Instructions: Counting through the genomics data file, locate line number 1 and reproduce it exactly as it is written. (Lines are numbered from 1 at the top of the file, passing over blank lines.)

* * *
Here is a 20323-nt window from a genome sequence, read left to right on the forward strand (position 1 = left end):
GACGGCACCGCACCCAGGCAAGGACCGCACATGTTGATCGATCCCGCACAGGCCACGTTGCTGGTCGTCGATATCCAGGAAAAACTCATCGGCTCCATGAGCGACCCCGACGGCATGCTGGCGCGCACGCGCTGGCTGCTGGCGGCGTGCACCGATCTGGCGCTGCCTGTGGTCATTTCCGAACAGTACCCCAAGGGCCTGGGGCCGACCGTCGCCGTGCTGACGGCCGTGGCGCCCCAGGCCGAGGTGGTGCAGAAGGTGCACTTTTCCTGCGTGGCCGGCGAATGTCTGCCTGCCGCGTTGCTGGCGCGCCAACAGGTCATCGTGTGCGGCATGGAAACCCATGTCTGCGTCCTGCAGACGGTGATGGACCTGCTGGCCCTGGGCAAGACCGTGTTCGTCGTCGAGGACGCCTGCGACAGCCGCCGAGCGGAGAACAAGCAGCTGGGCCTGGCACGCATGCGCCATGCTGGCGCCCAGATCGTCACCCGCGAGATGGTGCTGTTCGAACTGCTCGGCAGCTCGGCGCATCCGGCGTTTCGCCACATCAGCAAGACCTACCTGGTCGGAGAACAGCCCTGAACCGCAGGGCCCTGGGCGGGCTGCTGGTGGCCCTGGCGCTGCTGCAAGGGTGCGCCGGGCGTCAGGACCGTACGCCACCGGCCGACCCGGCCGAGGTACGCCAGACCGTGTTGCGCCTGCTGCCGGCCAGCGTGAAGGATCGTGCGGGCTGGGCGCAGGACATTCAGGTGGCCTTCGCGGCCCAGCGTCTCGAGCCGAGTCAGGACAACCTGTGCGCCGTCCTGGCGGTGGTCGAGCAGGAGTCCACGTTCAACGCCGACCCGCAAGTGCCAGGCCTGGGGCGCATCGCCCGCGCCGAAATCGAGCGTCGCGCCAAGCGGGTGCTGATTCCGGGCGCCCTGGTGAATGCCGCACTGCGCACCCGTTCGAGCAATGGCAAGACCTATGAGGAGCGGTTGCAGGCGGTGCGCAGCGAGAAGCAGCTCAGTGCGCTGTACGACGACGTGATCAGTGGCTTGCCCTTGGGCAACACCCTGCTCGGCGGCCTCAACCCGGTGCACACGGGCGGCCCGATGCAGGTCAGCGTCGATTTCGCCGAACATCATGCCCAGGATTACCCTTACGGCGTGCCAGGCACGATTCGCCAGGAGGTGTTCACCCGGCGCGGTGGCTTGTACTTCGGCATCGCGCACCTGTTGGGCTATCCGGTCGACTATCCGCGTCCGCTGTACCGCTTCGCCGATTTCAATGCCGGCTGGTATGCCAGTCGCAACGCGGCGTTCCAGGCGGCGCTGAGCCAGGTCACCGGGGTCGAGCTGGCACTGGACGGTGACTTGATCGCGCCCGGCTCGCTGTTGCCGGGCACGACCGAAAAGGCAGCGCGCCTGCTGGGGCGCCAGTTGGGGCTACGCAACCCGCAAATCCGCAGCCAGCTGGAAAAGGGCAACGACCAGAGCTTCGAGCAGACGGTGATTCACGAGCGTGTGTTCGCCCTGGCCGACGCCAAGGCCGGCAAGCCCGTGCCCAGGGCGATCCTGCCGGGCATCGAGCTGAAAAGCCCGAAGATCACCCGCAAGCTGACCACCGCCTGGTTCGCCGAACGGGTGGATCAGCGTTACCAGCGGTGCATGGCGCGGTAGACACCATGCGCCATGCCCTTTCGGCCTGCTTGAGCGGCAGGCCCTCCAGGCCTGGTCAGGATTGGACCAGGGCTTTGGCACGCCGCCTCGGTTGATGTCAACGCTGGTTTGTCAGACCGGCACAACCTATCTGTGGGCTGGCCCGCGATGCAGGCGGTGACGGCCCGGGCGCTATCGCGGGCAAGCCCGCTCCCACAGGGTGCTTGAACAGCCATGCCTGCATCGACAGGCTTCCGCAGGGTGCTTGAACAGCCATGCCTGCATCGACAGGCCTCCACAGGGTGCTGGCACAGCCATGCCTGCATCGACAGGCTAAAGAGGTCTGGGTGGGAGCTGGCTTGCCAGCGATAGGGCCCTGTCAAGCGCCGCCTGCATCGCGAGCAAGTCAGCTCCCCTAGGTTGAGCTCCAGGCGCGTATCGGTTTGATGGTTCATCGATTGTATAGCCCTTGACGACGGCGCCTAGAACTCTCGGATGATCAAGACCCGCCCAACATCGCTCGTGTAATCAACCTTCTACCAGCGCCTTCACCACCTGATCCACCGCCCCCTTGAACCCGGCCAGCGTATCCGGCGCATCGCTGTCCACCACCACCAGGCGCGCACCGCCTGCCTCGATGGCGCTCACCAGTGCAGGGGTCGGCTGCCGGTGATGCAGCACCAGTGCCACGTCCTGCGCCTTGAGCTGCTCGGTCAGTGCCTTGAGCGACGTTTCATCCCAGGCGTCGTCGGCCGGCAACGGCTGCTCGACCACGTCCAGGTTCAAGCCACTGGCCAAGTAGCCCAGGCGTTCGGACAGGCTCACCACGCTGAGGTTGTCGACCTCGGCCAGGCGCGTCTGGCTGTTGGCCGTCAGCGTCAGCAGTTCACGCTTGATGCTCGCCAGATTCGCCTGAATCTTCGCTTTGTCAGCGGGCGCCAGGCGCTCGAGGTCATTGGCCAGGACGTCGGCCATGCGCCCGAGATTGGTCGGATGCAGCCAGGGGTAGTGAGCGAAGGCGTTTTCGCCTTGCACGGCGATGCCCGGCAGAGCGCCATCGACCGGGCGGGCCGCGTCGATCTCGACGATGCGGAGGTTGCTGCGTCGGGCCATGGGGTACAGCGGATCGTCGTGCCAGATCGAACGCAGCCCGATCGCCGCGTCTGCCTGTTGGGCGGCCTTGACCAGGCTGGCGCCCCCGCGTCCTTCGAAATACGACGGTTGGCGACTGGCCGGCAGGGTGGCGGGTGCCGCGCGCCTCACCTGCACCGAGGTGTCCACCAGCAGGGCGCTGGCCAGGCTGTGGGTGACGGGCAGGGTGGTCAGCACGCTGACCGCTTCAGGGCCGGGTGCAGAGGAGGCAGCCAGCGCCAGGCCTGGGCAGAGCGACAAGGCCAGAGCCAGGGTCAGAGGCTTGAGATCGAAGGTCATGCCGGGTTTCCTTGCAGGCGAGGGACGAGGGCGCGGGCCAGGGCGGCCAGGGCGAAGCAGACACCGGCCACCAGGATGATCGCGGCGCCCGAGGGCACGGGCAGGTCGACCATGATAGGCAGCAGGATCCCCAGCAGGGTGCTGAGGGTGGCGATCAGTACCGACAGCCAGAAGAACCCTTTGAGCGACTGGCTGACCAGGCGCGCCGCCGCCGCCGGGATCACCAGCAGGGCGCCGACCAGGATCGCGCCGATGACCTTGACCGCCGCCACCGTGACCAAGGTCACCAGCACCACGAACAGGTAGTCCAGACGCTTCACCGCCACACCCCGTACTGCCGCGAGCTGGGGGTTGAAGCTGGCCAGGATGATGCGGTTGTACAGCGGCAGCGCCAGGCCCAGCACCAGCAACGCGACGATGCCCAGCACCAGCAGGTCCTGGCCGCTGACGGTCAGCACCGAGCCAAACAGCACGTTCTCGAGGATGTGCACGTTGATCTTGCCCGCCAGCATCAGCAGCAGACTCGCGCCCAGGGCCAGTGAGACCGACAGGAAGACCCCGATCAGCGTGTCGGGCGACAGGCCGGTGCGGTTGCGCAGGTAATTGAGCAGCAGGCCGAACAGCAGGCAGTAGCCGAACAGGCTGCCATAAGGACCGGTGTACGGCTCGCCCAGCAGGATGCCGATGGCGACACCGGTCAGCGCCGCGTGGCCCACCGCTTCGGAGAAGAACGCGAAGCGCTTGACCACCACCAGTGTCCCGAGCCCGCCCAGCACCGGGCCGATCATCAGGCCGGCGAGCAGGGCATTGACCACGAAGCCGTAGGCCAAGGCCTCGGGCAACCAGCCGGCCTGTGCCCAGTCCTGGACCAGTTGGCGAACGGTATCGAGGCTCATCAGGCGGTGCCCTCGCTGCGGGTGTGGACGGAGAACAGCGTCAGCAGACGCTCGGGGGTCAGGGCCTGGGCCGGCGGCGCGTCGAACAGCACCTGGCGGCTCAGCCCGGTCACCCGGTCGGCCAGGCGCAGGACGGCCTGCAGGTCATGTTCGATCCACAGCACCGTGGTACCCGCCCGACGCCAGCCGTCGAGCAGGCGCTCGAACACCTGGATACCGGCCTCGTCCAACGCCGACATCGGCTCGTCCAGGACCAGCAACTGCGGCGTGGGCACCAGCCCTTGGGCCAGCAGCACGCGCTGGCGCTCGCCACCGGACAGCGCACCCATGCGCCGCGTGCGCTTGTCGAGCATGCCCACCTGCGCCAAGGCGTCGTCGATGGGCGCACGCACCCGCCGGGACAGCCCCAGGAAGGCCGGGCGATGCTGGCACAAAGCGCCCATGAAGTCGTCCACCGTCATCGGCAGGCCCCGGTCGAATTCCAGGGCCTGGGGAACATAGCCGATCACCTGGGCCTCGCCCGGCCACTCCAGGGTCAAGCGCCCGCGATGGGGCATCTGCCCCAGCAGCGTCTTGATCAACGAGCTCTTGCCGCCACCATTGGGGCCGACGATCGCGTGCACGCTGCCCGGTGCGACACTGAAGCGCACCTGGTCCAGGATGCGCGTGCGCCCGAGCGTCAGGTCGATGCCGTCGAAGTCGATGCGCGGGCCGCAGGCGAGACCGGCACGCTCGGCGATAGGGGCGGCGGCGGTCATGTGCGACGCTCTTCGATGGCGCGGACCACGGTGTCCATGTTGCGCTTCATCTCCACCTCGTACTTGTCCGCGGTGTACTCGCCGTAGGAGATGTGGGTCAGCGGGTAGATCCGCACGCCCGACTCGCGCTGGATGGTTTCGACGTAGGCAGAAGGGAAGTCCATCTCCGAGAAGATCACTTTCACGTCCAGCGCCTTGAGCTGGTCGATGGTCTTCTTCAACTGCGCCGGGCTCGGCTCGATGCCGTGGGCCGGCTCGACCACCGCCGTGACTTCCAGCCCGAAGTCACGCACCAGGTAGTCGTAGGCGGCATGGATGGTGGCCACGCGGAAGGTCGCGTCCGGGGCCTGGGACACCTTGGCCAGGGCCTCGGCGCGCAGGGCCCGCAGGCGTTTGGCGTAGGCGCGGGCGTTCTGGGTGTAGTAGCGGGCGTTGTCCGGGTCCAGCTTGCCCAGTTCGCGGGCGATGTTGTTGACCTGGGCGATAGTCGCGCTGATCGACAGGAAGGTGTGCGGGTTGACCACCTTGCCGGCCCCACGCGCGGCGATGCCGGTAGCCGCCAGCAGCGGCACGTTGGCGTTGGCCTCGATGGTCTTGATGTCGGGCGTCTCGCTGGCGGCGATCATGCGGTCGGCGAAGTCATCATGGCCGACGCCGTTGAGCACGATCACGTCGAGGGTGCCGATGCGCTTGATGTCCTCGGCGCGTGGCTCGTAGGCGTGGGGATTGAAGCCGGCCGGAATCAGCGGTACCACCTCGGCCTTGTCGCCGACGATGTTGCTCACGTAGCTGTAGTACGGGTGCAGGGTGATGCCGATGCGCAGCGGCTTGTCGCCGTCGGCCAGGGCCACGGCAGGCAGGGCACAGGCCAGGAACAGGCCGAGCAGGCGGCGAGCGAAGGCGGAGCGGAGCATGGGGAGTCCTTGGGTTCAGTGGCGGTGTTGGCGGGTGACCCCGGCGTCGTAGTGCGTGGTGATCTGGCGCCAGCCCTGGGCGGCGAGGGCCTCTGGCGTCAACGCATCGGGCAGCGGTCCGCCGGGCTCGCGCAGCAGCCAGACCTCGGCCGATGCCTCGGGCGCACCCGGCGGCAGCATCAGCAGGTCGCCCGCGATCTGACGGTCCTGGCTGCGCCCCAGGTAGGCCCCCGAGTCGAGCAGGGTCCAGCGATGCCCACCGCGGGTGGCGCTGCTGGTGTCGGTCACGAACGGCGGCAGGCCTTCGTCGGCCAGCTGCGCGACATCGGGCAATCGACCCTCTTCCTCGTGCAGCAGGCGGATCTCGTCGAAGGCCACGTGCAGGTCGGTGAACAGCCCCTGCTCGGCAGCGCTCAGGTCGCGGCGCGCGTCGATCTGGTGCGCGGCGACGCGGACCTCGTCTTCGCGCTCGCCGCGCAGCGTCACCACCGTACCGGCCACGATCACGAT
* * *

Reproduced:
Here is a 20323-nt window from a genome sequence, read left to right on the forward strand (position 1 = left end):